The writers hope that this volume will contribute to illuminating the long history of Japanese foodways and spur additional English-language research on food in Japan, particularly for the premodern era. While a growing number of scholars—especially in anthropology (see Ashkenazi and Jacob 2000; Bestor 2004; and Cwiertka 2005, 2006) but also in Japanese literature (for instance, Aoyama 2008)—have taken up the topic of food in modern and contemporary Japan, studies of Japanese foodways in English focusing on the period before the twentieth century lag, notwithstanding a few seminal works such as the historical survey of Naomichi Ishige (2001) and anthropologist Emiko Ohnuki-Tierney's (1993) meditation on rice and identity over the course of Japanese civilization. Agriculture has been an enduring interest for historians of all periods, but our impression from these studies is that primary attention is given to the political welfare of the peasants and secondarily to farming methods. In other words, food as the object of production often takes a back seat to the monetary value of the harvest itself, which is an important dimension given that rice and other grains were used as currency and to pay tribute in premodern Japan, but it is only one aspect of food production to the point that we only rarely glimpse what and how people ate and how they thought about food. Most of the previous research on dining in premodern Japan has focused on the elite kaiseki cuisine of the tea ceremony (for example, Kumakura 1989, 55-59). Susan Hanley's (1997) survey of the physical well-being of people in the early modern period includes important data about diet. And a translation of the research of the historian of Japanese culture Nishiyama Matsunosuke's work (1997) describes some of the pleasures of dining as well as the pains of famine in the same era. However, all of these topics await further exploration for the premodern period, and we hope to point out some directions for future studies with this book.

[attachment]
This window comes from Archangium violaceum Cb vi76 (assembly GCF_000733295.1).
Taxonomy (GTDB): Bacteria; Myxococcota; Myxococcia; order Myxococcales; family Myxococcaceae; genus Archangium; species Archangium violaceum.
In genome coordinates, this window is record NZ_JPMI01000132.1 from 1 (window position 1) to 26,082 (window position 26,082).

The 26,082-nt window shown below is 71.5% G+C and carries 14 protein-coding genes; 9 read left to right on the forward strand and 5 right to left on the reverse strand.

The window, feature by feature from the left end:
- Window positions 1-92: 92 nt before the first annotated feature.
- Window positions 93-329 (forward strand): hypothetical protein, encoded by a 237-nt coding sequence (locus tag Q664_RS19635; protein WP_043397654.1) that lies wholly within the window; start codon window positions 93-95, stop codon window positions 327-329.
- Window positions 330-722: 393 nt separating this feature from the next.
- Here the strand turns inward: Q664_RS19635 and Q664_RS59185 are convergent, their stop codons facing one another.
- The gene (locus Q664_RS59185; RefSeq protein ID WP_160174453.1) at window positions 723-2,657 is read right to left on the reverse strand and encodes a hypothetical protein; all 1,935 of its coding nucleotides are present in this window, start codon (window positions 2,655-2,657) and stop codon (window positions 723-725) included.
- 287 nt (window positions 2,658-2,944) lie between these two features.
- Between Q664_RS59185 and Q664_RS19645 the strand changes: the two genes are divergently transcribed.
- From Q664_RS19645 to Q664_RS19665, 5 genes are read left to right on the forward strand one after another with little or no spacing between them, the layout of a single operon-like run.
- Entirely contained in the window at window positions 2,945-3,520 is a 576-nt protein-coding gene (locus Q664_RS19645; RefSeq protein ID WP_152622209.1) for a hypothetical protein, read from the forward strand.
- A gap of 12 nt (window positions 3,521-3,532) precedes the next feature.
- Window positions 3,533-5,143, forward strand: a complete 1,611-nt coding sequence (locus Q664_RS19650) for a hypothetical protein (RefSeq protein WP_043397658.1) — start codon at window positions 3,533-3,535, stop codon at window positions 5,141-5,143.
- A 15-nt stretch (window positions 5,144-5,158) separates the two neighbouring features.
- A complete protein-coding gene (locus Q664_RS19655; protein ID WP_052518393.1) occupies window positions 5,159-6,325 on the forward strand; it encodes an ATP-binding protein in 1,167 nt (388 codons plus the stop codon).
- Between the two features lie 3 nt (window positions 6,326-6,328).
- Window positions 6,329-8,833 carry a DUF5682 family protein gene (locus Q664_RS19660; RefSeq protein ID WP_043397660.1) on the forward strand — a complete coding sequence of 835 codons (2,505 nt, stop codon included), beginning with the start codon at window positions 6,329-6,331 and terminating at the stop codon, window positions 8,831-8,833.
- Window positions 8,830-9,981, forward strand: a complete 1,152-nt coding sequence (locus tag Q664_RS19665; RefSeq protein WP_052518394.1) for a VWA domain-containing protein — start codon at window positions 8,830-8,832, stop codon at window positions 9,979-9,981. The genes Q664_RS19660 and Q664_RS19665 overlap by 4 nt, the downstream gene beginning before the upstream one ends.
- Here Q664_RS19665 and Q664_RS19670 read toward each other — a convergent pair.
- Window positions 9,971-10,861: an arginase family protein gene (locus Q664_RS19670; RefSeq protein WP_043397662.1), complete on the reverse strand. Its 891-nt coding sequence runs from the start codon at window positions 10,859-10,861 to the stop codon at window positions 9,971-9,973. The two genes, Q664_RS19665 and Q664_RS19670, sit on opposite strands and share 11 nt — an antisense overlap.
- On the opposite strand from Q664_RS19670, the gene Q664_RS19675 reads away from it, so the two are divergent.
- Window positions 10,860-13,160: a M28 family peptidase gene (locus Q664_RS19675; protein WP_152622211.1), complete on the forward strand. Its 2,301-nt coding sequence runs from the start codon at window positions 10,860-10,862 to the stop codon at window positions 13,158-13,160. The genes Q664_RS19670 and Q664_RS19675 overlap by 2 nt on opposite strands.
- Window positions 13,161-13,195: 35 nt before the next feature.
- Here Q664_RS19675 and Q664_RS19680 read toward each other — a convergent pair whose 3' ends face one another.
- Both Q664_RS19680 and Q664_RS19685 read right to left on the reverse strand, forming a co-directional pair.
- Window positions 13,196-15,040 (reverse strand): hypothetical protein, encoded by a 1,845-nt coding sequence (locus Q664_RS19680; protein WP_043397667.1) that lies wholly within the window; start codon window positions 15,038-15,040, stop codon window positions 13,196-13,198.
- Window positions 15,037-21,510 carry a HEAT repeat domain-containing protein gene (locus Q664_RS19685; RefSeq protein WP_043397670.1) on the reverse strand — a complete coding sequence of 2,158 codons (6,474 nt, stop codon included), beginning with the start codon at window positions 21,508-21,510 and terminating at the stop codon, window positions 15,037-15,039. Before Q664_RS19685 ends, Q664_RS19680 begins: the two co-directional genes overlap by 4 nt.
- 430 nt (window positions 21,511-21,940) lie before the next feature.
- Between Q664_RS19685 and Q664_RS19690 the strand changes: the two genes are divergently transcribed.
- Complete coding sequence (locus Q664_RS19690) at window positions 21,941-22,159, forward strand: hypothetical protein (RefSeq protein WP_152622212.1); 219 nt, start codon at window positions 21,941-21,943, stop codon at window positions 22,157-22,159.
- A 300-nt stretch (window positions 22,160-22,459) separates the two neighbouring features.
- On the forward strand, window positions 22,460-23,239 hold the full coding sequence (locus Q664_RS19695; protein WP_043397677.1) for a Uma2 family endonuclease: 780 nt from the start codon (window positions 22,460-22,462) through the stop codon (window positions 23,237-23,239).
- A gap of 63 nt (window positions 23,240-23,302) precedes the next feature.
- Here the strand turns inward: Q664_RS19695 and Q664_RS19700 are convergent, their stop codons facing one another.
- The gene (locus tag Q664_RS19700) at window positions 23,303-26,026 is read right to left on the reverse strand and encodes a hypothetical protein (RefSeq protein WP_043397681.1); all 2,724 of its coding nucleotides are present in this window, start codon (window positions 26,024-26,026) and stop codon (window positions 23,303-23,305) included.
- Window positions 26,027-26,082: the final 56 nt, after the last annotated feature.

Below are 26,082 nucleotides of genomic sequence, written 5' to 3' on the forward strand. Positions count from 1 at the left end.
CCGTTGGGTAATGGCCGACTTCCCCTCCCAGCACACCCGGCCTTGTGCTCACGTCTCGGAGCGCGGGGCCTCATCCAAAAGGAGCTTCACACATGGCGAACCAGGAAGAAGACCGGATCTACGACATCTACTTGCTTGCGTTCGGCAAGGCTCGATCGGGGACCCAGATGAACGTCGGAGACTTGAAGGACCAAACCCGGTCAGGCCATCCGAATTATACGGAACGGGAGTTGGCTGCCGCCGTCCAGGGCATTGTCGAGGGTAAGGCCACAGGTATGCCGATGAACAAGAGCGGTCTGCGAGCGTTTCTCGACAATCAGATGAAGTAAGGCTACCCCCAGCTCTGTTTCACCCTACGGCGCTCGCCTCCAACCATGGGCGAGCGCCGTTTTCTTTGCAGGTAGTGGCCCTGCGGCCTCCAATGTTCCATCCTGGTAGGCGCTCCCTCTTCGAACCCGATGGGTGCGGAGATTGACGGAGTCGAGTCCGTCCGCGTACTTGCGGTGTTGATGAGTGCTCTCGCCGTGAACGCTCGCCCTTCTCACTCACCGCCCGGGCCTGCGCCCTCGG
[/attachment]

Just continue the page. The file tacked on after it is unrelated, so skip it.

Japan enjoys a long culinary history, and the chapters in this section survey prominent styles of cooking in late medieval and early modern Japan, including honzen ryori used for formal banquets, meals served for tea events (chakai) called kaiseki, and Iberian foods and methods of cooking them called "Southern Barbarian cuisine" (nanban ryori). One chapter describes the earliest history of Japan's love of European wine, and another sheds light on one of the most contentious issues in the history of the Japanese diet: the extent to which Japanese ate beef and other meats before the opening to the West in the late nineteenth century when meat-eating became more widely accepted and popularized.